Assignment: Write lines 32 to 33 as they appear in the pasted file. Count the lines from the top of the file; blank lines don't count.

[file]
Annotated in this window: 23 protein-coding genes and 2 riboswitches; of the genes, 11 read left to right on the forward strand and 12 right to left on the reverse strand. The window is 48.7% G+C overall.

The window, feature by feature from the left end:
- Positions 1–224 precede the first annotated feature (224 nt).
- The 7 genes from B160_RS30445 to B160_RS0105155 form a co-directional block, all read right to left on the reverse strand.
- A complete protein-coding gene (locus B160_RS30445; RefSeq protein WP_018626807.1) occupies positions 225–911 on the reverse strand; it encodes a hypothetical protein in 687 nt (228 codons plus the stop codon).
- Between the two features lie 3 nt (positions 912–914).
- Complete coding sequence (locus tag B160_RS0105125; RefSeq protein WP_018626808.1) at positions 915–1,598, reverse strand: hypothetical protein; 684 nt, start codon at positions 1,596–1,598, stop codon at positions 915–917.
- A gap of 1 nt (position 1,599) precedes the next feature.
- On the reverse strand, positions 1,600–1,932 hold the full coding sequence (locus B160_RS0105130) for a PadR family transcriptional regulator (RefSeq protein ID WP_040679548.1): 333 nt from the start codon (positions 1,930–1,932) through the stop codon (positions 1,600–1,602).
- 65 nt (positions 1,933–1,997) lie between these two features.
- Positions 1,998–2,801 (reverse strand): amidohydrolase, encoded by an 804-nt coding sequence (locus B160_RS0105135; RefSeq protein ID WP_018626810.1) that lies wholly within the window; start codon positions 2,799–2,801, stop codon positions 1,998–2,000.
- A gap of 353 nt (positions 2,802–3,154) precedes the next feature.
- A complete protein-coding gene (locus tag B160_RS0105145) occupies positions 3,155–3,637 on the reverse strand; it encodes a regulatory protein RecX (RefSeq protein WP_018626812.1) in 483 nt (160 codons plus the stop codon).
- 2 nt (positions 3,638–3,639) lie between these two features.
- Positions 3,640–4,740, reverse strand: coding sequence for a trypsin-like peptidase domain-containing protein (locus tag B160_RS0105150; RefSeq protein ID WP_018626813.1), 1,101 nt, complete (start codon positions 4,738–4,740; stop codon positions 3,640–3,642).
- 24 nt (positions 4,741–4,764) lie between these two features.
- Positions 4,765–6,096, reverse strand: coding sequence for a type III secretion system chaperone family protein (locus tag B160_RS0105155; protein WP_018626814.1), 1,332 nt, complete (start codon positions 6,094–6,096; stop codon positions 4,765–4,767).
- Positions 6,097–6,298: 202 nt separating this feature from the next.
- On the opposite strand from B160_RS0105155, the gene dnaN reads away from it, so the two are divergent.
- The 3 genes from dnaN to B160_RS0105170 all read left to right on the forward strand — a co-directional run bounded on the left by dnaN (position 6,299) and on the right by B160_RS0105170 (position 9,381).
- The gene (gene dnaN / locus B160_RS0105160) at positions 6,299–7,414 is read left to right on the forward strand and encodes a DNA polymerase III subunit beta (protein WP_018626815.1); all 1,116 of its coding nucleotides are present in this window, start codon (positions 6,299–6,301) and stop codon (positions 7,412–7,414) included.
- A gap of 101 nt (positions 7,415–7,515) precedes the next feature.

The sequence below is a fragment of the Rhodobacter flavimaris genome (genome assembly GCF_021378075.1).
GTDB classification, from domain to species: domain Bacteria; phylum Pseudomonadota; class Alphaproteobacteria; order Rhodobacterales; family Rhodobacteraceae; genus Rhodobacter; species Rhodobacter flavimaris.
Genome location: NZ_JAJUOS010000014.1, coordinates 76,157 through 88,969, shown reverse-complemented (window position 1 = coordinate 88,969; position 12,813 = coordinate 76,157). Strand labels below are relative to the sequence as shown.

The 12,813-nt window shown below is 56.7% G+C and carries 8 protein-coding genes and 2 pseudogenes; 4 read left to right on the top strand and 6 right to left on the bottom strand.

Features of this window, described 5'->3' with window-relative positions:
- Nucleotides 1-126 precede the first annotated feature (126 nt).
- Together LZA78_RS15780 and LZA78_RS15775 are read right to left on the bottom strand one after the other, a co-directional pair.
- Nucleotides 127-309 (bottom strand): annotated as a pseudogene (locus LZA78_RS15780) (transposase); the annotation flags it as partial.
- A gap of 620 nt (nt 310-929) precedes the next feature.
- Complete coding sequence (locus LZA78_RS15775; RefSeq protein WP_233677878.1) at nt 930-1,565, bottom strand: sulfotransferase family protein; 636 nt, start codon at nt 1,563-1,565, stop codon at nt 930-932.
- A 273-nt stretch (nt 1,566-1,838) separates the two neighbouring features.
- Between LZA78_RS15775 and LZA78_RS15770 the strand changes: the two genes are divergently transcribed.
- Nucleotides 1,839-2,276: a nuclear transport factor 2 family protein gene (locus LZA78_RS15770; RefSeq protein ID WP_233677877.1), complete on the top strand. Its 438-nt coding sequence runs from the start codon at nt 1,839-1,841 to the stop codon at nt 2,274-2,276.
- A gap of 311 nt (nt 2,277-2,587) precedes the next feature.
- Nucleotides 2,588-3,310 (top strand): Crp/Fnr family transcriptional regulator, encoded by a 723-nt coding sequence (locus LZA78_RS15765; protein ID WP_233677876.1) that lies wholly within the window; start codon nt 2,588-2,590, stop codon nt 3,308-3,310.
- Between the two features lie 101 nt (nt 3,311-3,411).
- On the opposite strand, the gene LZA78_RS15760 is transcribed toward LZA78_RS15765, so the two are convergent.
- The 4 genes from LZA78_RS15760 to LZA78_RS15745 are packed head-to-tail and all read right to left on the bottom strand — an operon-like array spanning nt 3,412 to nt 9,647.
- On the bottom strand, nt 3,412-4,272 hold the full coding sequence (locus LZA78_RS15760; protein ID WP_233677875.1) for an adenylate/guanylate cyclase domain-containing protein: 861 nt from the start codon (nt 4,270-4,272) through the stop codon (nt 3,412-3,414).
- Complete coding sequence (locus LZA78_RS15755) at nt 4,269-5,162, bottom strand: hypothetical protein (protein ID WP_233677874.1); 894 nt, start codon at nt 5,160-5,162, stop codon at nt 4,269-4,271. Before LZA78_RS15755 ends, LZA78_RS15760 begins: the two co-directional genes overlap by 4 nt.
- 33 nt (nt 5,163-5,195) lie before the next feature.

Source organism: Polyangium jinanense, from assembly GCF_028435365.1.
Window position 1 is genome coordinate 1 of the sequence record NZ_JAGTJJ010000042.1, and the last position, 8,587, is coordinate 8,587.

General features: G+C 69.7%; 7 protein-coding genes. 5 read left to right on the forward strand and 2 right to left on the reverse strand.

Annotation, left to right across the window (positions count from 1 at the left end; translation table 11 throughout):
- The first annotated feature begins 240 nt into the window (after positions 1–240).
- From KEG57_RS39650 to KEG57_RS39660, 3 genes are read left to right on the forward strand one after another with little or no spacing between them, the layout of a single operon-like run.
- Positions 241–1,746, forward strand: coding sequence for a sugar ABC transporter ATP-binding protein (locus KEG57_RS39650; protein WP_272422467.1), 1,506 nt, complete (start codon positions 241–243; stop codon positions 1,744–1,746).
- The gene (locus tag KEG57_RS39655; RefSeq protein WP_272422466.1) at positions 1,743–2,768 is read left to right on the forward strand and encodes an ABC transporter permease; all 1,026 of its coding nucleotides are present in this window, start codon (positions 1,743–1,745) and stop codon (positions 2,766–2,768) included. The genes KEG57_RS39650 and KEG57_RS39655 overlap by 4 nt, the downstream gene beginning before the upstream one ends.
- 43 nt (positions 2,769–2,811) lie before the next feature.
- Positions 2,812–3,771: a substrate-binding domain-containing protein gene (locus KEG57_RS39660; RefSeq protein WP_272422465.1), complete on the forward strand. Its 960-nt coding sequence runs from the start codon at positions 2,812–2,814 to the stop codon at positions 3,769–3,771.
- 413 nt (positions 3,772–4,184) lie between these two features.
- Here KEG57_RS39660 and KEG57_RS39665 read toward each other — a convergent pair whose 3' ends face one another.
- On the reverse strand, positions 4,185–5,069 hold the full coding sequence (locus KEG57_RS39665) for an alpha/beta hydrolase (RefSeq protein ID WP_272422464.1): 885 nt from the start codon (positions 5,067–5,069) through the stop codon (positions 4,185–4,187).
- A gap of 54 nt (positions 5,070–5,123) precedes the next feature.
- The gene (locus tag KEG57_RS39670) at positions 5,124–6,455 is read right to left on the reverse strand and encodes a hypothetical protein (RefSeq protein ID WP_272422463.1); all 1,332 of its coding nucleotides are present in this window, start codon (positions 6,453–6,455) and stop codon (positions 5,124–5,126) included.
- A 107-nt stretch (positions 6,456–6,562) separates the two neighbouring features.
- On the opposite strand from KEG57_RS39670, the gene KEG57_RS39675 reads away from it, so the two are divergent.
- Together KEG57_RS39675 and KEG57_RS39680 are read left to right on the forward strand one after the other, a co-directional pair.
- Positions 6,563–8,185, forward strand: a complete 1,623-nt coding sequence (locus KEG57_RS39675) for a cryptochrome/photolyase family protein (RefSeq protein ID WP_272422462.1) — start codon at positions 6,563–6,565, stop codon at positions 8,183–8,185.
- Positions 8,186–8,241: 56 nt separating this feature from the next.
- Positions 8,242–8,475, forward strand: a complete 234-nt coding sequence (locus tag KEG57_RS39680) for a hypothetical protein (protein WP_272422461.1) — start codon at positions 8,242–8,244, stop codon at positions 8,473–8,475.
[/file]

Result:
- Complete coding sequence (locus LZA78_RS15775; RefSeq protein WP_233677878.1) at nt 930-1,565, bottom strand: sulfotransferase family protein; 636 nt, start codon at nt 1,563-1,565, stop codon at nt 930-932.
- A 273-nt stretch (nt 1,566-1,838) separates the two neighbouring features.